Amongst a glut of tiny shoebox apartments in Melbourne’s CBD, the cosy converted warehouse apartment of Melissa Avery and Christopher Lloyd is unique. For one thing, it has history. It’s housed in a small three-storey brick warehouse building, which was originally built in 1875. The Currie and Richards Warehouse now sits quietly among imposing residential towers and the various contemporary facades of RMIT, a steady and stoic reminder of the character and streetscape of 19th century Melbourne.

When she came across the apartment online nearly five years ago, Melissa was immediately drawn to it. She instantly fell in love with the high ceilings, pitched roof and period details here. Still, there was a lot of work to be done.

‘When we first moved in there were purple feature walls and pink floral wallpaper, complete with a beige laminate kitchen’ recalls Melissa. ‘Luckily for me I married the handiest man around – Chris is amazing and can make or do anything – over the next 3 years we gradually worked our way through each room doing all the work ourselves, finally finishing up by remodelling a whole new kitchen’. The pair also removed pink carpet to reveal beautiful hardwood floors, and brought back many of the period features in the building, such as exposed beams and the original sash window.

Inspired, in part, by a Scandinavian aesthetic, Melissa and Chris were keen to use neutral tones here, in an effort to make the space feel as bright and open as possible. A palette of pale greys and whites complements natural timber finishes, upon which the pair have layered a colourful smattering of soft furnishings and artwork. Many of the prints, paintings and drawings on display are by talented friends, past students, and some by Melissa herself.

Being based just moments from the Queen Victoria Market, Flagstaff Gardens, and the city’s many shops, restaurants and galleries really suits Melissa and Chris. They cite convenience and community as two of the best reasons for living in the city. ‘I initially thought living in the city would be a very isolating and solitary experience, actually it’s the opposite!’ Melissa says. ‘I know more of my neighbours here than I ever did living in the suburbs, there are lots of other like minded apartment dwellers in the area to catch up with for cocktails and Korean fried chicken!’.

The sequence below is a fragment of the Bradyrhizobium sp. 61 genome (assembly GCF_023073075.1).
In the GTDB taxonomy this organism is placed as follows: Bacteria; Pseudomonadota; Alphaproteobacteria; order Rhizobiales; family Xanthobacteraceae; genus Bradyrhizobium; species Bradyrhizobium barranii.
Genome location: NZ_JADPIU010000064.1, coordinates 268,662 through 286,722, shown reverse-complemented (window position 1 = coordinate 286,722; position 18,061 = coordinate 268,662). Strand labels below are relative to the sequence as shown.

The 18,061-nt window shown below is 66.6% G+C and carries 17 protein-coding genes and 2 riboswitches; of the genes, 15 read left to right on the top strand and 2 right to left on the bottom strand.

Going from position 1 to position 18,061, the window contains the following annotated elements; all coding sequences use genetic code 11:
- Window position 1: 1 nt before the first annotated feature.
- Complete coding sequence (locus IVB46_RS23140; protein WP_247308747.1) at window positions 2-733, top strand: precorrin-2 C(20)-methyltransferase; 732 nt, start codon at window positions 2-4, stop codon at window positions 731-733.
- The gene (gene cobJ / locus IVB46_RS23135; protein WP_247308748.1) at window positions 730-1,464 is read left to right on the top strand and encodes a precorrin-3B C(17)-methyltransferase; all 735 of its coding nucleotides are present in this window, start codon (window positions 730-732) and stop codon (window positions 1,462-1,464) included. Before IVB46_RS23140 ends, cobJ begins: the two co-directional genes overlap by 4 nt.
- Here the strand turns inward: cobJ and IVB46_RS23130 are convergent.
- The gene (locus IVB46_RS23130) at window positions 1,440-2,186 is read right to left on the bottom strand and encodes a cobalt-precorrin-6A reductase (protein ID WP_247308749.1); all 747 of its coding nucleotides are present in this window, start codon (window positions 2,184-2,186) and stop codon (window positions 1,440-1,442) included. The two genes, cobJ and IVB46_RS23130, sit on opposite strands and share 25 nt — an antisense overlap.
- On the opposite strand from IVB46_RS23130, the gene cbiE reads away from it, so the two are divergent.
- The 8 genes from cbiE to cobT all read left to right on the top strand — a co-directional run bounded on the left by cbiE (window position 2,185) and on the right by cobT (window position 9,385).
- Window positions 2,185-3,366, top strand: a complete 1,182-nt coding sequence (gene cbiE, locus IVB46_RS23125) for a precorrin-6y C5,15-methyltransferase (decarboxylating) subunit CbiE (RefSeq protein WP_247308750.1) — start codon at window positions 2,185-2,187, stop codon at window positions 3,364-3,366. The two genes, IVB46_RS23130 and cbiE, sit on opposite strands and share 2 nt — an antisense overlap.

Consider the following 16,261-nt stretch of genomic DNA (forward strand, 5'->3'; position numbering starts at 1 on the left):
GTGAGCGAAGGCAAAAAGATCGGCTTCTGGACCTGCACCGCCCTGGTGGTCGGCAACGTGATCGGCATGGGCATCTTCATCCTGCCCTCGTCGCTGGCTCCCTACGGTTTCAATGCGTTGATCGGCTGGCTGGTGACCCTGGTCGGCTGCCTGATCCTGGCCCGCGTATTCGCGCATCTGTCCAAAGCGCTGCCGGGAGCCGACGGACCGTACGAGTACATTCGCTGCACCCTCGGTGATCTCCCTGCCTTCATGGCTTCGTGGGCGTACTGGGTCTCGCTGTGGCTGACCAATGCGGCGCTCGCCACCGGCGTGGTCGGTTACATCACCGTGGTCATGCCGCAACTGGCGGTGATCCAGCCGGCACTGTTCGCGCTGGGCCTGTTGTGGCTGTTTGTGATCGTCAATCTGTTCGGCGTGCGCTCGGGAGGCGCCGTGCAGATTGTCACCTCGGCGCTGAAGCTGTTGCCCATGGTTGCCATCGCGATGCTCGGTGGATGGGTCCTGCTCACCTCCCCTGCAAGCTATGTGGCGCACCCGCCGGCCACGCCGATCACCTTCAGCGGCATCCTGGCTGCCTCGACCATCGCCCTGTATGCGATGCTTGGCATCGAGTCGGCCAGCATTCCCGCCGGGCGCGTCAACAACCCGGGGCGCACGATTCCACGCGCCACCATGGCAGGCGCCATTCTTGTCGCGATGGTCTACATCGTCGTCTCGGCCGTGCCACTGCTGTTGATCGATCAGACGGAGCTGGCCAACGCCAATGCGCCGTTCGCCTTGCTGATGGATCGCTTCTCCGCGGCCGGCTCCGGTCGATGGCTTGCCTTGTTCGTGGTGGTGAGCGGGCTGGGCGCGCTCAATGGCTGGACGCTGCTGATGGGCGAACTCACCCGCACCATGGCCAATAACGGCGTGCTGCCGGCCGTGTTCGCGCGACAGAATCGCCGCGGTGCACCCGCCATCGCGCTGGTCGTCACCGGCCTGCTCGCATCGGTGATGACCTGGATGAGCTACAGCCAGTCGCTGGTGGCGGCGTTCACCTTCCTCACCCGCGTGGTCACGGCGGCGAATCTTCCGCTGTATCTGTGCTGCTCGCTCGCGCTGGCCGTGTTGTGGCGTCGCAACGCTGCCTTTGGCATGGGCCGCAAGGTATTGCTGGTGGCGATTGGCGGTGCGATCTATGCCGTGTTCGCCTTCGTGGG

The Melbourne apartment of Melissa Avery and Christopher Lloyd. Cushions from Gorman, Castle and Things, and vintage kilim cushions from Turkey. Panorama print on the left by Kozyndan. Photo – Annette O’Brien. Production – Lucy Feagins / The Design Files.

Living area. Cushions by Gorman and Castle and Things. Vintage kilim rug from Turkey. Photo – Annette O’Brien. Production – Lucy Feagins / The Design Files.

Living area. Cushions from Gorman, Castle and Things, and vintage kilim cushions from Turkey. Panorama print on the left by Kozyndan. Photo – Annette O’Brien. Production – Lucy Feagins / The Design Files.

Kitchen details. Artwork by Ghostpatrol, Alessi juicer. Photo – Annette O’Brien. Production – Lucy Feagins / The Design Files.

Christopher and Melissa in their Melbourne apartment. Photo – Annette O’Brien. Production – Lucy Feagins / The Design Files.

Custom shelves. Top shelf includes gold spot vessel by Bridget Bodenham. Middle shelf includes Jonathan Adler Vase and Haws indoor watering can. Lower shelf includes Love/Hate apothecary jar by Jonathan Adler, Ellie Malin print, and Lavallier Emporim tripod pot. Photo – Annette O’Brien. Production – Lucy Feagins / The Design Files.

Painting hanging on wall by Rosemarie Reber. Angus and Celeste hanging pot, illustration by Annie Portelli, lamp from IKEA. Photo – Annette O’Brien. Production – Lucy Feagins / The Design Files.

Bedroom. Vintage Turkish kilim rug used as wall hanging, Castle and Things pillow case, Country Road duvet, and artwork by Rosemarie Reber. Photo – Annette O’Brien. Production – Lucy Feagins / The Design Files.

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